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Gathering for model plane fans helps friendships take wing

About 60 who enjoy radio-controlled model planes come together for a weekend fun-fly.


© St. Petersburg Times, published February 26, 2001

Between them is a bond forged at a workbench and strengthened 250 feet in the air.

Rudy Heinkel and his 11-year-old grandson, Nick, squinted into the noon sky Sunday at the bright green, remote-controlled plane whirling and diving above.

For the last year, Nick has flown model airplanes using a trainer box -- a set of controls connected to a master unit that allows a more experienced pilot to take over if there is trouble.

But the pair are tethered by more than the cord that connects their control boxes.

"I started doing this for him," said Heinkel, who lives in Timber Pines. "But it's been good for both of us."

Heinkel and Nick joined about 60 other fans of small-scale aeronautics at the Sand Hill Scout Reservation for a fun-fly for vintage, radio-controlled model planes that was sponsored by the Hernando Aero Modelers.

Sunday's first attempt was not so successful for the pair.

"It dead-sticked," said Nick with a solemn shake of his head. "The engine just shut off."

Nick and his grandfather built the trainer-style plane, inherently stable thanks to its wide wings and stabilizers, using balsa wood and a plastic covering. Nick helped put the engine in and attached the propeller, he notes.

On the next try, after a few turns of the Allen wrench, the plane was airborne.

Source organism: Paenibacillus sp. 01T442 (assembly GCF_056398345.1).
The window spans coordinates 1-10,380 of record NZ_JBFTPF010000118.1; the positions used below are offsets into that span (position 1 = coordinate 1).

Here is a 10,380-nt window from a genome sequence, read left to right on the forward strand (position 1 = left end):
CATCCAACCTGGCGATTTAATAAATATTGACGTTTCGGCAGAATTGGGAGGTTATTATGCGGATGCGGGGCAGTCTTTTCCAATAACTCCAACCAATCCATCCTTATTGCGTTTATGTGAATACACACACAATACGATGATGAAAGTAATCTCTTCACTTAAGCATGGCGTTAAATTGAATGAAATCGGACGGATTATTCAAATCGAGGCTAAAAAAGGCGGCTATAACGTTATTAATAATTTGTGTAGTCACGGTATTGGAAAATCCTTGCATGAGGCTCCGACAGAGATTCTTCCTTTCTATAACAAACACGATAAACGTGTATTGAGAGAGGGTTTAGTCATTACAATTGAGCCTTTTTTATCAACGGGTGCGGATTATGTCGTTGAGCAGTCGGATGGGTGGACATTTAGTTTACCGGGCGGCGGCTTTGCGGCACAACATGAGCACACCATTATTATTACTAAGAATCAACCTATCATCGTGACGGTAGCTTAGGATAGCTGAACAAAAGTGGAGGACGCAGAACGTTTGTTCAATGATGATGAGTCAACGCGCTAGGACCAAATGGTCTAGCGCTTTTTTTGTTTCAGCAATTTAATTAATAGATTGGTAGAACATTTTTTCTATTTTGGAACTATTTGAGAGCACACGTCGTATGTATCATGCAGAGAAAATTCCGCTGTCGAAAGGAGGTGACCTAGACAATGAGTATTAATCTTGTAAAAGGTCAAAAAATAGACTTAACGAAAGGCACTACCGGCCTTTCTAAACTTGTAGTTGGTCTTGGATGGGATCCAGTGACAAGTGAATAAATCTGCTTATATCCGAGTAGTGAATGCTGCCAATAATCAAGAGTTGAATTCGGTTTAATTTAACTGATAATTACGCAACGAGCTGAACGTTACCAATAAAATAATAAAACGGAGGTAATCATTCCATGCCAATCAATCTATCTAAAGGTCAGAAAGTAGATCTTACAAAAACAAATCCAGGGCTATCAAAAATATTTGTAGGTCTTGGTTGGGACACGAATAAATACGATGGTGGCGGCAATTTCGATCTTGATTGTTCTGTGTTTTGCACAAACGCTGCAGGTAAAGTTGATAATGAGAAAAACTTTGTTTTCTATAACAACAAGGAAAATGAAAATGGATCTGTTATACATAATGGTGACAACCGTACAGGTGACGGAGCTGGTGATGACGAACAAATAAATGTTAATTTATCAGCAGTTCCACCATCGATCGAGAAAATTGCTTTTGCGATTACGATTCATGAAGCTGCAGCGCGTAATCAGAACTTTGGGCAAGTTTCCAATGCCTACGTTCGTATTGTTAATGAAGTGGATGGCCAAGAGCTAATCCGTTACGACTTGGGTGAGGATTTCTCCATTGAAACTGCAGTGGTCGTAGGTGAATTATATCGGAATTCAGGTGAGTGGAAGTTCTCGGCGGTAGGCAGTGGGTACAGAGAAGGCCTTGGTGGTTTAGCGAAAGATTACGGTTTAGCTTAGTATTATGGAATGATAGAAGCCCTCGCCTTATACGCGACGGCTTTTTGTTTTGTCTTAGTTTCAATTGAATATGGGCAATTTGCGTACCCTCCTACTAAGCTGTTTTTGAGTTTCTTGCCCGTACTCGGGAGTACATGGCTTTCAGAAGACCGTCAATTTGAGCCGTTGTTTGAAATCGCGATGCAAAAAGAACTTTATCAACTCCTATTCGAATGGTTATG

"That was all it took," said Nick, eyes focused beneath the bill of his red cap. "It's working fine now."

As far as retired Air Force Maj. Otto Mueller is concerned, a handful of decades are all that separate Nick and him.

"I see so much of myself in young ones like him," said Mueller, who joined the aero modelers two years ago. "This is why these events mean so much to me."

An aerospace education officer with the Hernando County Composite Squadron of the Florida Civil Air Patrol, Mueller works with about 25 cadets.

"There is nothing like working alongside young people to teach them how things work -- how it should work," he said.

The show featured vintage aircraft models from kits that were made or plans that were published before 1970. Originally, this type of model was intended for free flight, where modelers threw the plane into the air and the flight time was limited by gas restrictions to 15 to 20 seconds.

Now radio controlled and rudder equipped, the models can remain aloft for up to 15 minutes.

The two-day event was dedicated to Harold DeBolt, a man credited with designing the first radio-controlled model airplane shortly after World War II.

In 1927, at the age of 9, DeBolt tossed his first attempt at a model airplane from the second-story window of a barn. Within seconds, it crashed to the ground.

"It didn't show any signs of flying," said DeBolt, who now lives in Sun City. "Things have come a very long way."

As newcomers came forward to try their hand at guiding a plane, they received quiet instruction from Bob Anderson, the group's instructor.

"I was 11 years old when I built my first airplane," said Anderson, a 40-year veteran of small-scale aeronautics. Anderson of Brooksville remembers spending much of his time as a child watching airplanes take off and land at California's Moffet Field Air Force Base.

"I would disappear early in the morning and be gone all day long," he said. "But my mom always knew where I was."

For retired pilot Don Bellis, radio-controlled planes are a far cry from flying a C-130 for the Coast Guard.

"I flew solo in a real plane after eight flights," he said with a grin. "If you want to fly a model, it takes about 200."

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